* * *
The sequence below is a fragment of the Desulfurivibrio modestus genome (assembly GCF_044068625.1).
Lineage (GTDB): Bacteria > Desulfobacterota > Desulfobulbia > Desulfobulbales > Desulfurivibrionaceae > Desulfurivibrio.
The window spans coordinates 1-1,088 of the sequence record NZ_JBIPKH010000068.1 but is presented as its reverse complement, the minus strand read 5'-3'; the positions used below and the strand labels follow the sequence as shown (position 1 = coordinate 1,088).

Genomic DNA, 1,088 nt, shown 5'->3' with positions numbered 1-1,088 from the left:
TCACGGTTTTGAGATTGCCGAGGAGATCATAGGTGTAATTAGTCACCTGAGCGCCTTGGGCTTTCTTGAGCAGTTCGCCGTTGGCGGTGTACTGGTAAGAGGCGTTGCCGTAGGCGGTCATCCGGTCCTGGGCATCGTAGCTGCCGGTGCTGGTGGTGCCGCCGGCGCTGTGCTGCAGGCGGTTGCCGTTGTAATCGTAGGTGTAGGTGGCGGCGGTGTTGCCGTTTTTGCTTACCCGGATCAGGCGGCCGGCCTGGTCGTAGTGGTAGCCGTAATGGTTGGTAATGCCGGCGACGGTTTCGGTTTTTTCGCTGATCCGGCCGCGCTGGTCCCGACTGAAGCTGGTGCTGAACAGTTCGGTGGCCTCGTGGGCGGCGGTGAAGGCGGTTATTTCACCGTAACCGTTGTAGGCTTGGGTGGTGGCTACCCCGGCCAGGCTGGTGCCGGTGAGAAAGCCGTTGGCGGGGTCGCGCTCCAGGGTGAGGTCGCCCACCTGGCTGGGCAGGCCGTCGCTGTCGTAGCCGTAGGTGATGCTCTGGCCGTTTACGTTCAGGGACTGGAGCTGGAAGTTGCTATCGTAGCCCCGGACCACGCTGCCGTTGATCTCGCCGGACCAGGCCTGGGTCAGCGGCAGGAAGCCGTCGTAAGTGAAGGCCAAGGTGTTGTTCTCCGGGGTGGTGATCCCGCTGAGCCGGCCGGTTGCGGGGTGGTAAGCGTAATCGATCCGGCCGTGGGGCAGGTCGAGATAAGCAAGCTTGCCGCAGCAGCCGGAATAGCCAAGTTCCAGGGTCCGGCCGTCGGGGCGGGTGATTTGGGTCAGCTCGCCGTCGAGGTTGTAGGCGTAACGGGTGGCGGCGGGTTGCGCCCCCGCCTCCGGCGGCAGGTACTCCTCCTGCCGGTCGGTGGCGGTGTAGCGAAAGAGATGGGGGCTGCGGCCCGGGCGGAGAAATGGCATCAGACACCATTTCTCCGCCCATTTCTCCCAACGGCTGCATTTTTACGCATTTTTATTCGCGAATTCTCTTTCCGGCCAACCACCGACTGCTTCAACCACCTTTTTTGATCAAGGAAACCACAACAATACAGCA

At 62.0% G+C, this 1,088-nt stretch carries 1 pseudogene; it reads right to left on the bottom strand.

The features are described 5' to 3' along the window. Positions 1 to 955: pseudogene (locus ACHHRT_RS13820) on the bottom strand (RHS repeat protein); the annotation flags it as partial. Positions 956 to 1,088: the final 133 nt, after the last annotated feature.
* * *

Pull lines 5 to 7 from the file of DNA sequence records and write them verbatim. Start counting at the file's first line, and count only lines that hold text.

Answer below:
TCACGGTTTTGAGATTGCCGAGGAGATCATAGGTGTAATTAGTCACCTGAGCGCCTTGGGCTTTCTTGAGCAGTTCGCCGTTGGCGGTGTACTGGTAAGAGGCGTTGCCGTAGGCGGTCATCCGGTCCTGGGCATCGTAGCTGCCGGTGCTGGTGGTGCCGCCGGCGCTGTGCTGCAGGCGGTTGCCGTTGTAATCGTAGGTGTAGGTGGCGGCGGTGTTGCCGTTTTTGCTTACCCGGATCAGGCGGCCGGCCTGGTCGTAGTGGTAGCCGTAATGGTTGGTAATGCCGGCGACGGTTTCGGTTTTTTCGCTGATCCGGCCGCGCTGGTCCCGACTGAAGCTGGTGCTGAACAGTTCGGTGGCCTCGTGGGCGGCGGTGAAGGCGGTTATTTCACCGTAACCGTTGTAGGCTTGGGTGGTGGCTACCCCGGCCAGGCTGGTGCCGGTGAGAAAGCCGTTGGCGGGGTCGCGCTCCAGGGTGAGGTCGCCCACCTGGCTGGGCAGGCCGTCGCTGTCGTAGCCGTAGGTGATGCTCTGGCCGTTTACGTTCAGGGACTGGAGCTGGAAGTTGCTATCGTAGCCCCGGACCACGCTGCCGTTGATCTCGCCGGACCAGGCCTGGGTCAGCGGCAGGAAGCCGTCGTAAGTGAAGGCCAAGGTGTTGTTCTCCGGGGTGGTGATCCCGCTGAGCCGGCCGGTTGCGGGGTGGTAAGCGTAATCGATCCGGCCGTGGGGCAGGTCGAGATAAGCAAGCTTGCCGCAGCAGCCGGAATAGCCAAGTTCCAGGGTCCGGCCGTCGGGGCGGGTGATTTGGGTCAGCTCGCCGTCGAGGTTGTAGGCGTAACGGGTGGCGGCGGGTTGCGCCCCCGCCTCCGGCGGCAGGTACTCCTCCTGCCGGTCGGTGGCGGTGTAGCGAAAGAGATGGGGGCTGCGGCCCGGGCGGAGAAATGGCATCAGACACCATTTCTCCGCCCATTTCTCCCAACGGCTGCATTTTTACGCATTTTTATTCGCGAATTCTCTTTCCGGCCAACCACCGACTGCTTCAACCACCTTTTTTGATCAAGGAAACCACAACAATACAGCA

At 62.0% G+C, this 1,088-nt stretch carries 1 pseudogene; it reads right to left on the bottom strand.

The features are described 5' to 3' along the window. Positions 1 to 955: pseudogene (locus ACHHRT_RS13820) on the bottom strand (RHS repeat protein); the annotation flags it as partial. Positions 956 to 1,088: the final 133 nt, after the last annotated feature.